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Research Article

Chromosomal localization of the genes for the vitronectin and fibronectin receptors alpha subunits and for platelet glycoproteins IIb and IIIa.

D M Sosnoski, B S Emanuel, A L Hawkins, P van Tuinen, D H Ledbetter, R L Nussbaum, F T Kaos, E Schwartz, D Phillips and J S Bennett

Howard Hughes Medical Institute, University of Pennsylvania School of Medicine, Philadelphia 19104.

Published June 1988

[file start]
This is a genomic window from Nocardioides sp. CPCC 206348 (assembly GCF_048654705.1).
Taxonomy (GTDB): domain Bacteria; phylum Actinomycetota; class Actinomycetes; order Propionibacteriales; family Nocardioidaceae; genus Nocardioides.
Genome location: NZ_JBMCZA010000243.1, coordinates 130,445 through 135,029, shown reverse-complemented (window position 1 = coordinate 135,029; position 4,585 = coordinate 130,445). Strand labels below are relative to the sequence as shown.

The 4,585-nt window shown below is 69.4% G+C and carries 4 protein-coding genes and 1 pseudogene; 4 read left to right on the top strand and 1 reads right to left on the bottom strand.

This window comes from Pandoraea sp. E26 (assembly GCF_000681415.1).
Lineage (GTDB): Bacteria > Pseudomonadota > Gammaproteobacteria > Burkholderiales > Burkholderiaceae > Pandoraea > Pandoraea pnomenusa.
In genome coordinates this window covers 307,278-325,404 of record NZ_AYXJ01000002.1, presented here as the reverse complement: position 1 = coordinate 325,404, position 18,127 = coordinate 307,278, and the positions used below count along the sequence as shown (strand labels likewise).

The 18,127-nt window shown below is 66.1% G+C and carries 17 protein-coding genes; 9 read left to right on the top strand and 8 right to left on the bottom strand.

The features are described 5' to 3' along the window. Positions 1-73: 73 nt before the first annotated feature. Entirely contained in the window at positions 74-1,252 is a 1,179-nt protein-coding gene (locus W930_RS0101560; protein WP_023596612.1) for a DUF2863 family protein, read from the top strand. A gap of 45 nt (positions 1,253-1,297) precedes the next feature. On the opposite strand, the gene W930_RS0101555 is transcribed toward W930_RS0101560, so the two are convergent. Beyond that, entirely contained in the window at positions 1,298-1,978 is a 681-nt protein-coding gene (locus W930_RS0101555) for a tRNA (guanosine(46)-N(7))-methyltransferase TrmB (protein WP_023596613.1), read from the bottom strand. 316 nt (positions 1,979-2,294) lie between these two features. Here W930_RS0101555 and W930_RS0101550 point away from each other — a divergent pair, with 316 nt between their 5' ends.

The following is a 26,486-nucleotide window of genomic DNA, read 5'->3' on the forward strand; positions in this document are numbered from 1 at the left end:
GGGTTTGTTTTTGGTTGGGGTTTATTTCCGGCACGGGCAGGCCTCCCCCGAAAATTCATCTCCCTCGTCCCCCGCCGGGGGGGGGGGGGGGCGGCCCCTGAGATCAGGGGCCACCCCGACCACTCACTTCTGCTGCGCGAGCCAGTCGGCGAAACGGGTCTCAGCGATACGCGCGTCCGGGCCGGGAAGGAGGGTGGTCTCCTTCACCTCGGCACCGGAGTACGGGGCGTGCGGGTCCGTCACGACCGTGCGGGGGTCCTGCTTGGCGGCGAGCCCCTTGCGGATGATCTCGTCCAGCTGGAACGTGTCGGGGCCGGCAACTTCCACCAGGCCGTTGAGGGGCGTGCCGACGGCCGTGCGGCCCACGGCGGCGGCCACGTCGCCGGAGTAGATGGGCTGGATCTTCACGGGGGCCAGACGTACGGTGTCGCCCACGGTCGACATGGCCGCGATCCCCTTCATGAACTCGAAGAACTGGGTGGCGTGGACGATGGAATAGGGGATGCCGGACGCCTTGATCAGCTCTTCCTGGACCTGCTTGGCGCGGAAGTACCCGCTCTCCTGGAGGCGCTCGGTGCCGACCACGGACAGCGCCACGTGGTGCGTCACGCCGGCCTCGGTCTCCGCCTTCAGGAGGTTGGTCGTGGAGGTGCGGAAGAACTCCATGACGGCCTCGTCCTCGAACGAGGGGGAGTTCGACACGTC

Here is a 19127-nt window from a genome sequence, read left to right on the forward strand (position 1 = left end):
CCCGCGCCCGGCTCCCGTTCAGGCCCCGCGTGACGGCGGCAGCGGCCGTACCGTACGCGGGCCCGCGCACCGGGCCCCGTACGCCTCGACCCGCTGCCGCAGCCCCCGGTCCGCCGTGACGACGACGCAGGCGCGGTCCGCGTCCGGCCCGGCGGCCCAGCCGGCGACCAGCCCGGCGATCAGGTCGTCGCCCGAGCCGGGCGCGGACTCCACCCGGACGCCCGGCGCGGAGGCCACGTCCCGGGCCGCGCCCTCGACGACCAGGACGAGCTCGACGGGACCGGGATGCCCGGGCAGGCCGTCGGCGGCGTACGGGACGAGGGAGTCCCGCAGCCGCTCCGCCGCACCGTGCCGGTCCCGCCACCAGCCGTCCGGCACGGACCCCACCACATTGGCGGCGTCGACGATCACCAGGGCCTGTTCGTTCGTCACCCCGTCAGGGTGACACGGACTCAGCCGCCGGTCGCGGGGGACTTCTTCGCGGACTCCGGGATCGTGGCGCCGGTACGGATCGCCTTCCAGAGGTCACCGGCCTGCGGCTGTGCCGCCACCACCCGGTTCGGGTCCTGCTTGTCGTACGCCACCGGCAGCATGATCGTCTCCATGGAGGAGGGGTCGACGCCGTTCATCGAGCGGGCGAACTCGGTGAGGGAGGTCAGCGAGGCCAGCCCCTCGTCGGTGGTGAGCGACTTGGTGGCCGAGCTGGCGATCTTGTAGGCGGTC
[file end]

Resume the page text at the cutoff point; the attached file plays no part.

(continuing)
The integrins, a family of related membrane receptors involved in cell-cell and cell-matrix interactions, are heterodimeric complexes of alpha and beta subunits. To begin to understand the evolution of these complexes, we studied the genomic organization of several alpha and beta integrin subunits. Using both somatic cell hybrids and an in situ hybridization technique, we have determined the chromosomal location of the genes for the alpha subunits of the vitronectin receptor (VNR alpha), the fibronectin receptor (FNR alpha), and for the alpha subunit of the platelet glycoprotein IIb/IIIa complex, GPIIb. In addition, we have determined the chromosomal location of the gene for the beta subunit of the GPIIb/IIIa heterodimer, GPIIIa. Our studies indicate that the alpha subunits do not localize to a single locus, but that each is found on a different chromosome. The gene for VNR alpha is located on chromosome 2, the gene for FNR alpha is on chromosome 12q11----13, and the gene for GPIIb is on chromosome 17q21----23. In contrast to the chromosomal dispersion of the alpha subunits, the genes for GPIIb and GPIIIa are physically close, with the gene for GPIIIa also located on chromosome 17q21----23. These studies indicate that the genes for the alpha subunits of the integrin family have been dispersed during evolution while GPIIb and GPIIIa are in close physical proximity. This physical proximity of GPIIb and GPIIIa may be involved in the concurrent expression of these proteins by megakaryocytes, and may result in linkage disequilibrium between these two genes, which would limit the use of restriction length polymorphisms in linkage studies of GPIIb/IIIa abnormalities in small kindreds.

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